The DSCC bought airtime for a runoff in Louisiana on Monday, a sign they’re expecting the battle between Landrieu and Rep. Bill Cassidy (R-La.) to extend into December after an all-party primary. Cassidy has led in head-to-head polling, though runoffs are unpredictable.
Democrats privately admit that Begich and Pryor are in tough spots, but their polling shows better numbers than public surveys. Alaska is notoriously difficult to poll, adding an additional level of uncertainty into the race.
Purple State Pickups
Republicans also feel increasingly confident they can pull off upsets in the swing states of Colorado and Iowa, though Democrats argue their ground game will make the difference.
Sen. Mark UdallMark UdallGorsuch's critics, running out of arguments, falsely scream 'sexist' Election autopsy: Latinos favored Clinton more than exit polls showed Live coverage: Tillerson's hearing for State MORE (D-Colo.) has trailed Rep. Cory GardnerCory GardnerLawmakers call for pilot program to test for energy sector vulnerabilities Overnight Cybersecurity: New questions for House Intel chair over WH visit | Cyber war debate heats up | Firm finds security flaws in 'panic buttons' Trump’s budget jeopardizes America’s public lands heritage MORE (R-Colo.) in recent public surveys. Democrats, however, point out that polls have underestimated their support by wide margins the past two cycles, and their internal polling shows Udall with a slim advantage.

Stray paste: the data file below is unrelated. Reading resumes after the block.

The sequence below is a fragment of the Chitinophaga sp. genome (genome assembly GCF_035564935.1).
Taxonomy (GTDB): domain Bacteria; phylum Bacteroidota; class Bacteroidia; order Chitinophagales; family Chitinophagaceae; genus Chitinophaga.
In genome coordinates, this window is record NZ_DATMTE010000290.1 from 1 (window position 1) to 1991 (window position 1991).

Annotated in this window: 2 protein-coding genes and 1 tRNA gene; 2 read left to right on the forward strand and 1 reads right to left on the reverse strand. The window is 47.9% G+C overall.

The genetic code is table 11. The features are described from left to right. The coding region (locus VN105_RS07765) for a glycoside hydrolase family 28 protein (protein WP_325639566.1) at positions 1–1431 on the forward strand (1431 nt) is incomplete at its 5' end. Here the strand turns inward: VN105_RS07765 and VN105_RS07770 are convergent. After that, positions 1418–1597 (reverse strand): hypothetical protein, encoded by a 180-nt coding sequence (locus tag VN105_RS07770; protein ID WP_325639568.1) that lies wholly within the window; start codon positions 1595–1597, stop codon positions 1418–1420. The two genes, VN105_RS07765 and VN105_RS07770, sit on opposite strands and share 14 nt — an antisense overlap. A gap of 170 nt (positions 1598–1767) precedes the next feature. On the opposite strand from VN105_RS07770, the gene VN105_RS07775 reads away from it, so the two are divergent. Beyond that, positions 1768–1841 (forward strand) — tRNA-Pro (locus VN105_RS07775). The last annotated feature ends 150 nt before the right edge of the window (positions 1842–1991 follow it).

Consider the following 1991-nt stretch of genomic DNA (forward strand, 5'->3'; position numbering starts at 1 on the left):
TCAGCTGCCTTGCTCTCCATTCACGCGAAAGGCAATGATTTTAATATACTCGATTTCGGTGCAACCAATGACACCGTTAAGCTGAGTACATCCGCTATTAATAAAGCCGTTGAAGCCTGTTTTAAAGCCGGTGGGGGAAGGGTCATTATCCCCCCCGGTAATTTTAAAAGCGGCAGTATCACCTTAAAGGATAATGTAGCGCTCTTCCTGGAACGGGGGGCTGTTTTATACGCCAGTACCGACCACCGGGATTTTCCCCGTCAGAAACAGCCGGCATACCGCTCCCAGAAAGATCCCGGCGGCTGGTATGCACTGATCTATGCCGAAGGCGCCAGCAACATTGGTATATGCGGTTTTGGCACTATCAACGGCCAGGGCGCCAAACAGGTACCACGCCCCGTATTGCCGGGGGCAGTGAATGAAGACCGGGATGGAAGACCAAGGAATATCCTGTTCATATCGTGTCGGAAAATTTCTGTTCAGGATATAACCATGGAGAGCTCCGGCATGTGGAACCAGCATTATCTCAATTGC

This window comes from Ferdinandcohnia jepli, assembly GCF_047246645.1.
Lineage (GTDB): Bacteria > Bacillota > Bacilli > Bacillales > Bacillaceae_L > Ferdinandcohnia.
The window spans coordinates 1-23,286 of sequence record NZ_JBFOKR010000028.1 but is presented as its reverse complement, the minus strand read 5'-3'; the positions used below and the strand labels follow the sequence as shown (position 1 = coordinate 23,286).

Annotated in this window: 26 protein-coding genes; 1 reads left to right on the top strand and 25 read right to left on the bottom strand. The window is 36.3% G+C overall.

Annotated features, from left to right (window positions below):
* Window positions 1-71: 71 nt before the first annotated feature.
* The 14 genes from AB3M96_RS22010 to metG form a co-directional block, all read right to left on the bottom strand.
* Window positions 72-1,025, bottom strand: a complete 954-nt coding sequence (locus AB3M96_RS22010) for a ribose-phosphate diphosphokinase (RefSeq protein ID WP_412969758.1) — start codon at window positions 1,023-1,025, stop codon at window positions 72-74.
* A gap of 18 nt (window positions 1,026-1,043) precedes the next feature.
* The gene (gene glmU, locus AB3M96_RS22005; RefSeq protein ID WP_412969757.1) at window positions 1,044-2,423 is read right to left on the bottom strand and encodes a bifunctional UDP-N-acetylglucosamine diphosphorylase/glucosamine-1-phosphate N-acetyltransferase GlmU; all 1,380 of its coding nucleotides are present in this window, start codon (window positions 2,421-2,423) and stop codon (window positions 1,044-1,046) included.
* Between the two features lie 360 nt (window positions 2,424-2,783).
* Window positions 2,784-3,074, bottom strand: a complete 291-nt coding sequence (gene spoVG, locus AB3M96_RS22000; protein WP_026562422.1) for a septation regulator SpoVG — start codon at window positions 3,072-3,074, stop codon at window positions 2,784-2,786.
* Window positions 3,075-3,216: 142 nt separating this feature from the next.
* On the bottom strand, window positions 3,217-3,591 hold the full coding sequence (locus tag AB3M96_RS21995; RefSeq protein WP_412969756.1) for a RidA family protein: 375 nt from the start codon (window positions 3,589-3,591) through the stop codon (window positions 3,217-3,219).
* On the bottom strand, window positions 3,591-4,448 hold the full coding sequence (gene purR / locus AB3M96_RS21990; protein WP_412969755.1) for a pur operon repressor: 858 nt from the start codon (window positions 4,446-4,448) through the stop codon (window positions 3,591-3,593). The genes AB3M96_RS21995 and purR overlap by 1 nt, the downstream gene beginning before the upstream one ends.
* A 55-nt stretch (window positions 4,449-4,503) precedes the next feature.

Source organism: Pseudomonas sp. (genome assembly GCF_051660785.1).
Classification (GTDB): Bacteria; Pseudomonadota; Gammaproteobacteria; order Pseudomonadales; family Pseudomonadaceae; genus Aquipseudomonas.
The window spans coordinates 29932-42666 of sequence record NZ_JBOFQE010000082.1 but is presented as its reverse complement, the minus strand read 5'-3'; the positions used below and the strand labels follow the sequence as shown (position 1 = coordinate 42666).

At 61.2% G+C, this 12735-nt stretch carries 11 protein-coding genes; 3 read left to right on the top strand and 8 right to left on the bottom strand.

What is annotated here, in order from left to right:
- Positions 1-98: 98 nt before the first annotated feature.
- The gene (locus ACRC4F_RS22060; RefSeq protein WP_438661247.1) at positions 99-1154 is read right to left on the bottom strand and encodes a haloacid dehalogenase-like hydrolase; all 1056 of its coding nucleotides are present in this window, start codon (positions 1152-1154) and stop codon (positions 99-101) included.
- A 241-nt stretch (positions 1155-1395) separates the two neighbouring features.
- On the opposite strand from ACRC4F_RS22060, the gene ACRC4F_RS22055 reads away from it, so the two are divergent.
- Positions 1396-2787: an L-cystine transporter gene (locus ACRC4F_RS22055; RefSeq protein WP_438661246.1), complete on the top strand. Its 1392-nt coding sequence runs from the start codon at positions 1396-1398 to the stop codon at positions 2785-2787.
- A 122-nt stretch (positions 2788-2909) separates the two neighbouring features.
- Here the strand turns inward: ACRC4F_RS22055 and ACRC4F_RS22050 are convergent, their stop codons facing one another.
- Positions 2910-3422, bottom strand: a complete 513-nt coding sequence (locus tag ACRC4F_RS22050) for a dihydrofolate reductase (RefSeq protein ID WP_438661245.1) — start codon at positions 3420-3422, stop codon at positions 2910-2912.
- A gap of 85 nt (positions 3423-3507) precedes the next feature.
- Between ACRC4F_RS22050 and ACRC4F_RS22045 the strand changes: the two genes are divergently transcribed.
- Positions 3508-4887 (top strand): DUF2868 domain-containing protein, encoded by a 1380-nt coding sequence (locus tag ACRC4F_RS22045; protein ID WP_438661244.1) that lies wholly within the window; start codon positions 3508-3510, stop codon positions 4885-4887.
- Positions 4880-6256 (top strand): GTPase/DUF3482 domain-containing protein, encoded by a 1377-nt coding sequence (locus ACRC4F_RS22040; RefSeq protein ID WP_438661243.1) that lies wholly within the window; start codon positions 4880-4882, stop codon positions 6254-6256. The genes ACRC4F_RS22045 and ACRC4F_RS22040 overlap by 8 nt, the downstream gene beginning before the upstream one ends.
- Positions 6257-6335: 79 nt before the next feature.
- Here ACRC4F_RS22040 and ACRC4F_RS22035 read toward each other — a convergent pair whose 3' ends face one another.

Iowa state Sen. Joni Ernst (R) holds slight lead over Rep. Bruce BraleyBruce BraleyTen years later, House Dems reunite and look forward Trump: Ernst wanted 'more seasoning' before entertaining VP offer Criminal sentencing bill tests McConnell-Grassley relationship MORE (D-Iowa) in most recent polls too, though both sides acknowledge it’s still a toss-up.
Meanwhile, two unexpected headaches for the GOP don't look as severe anymore.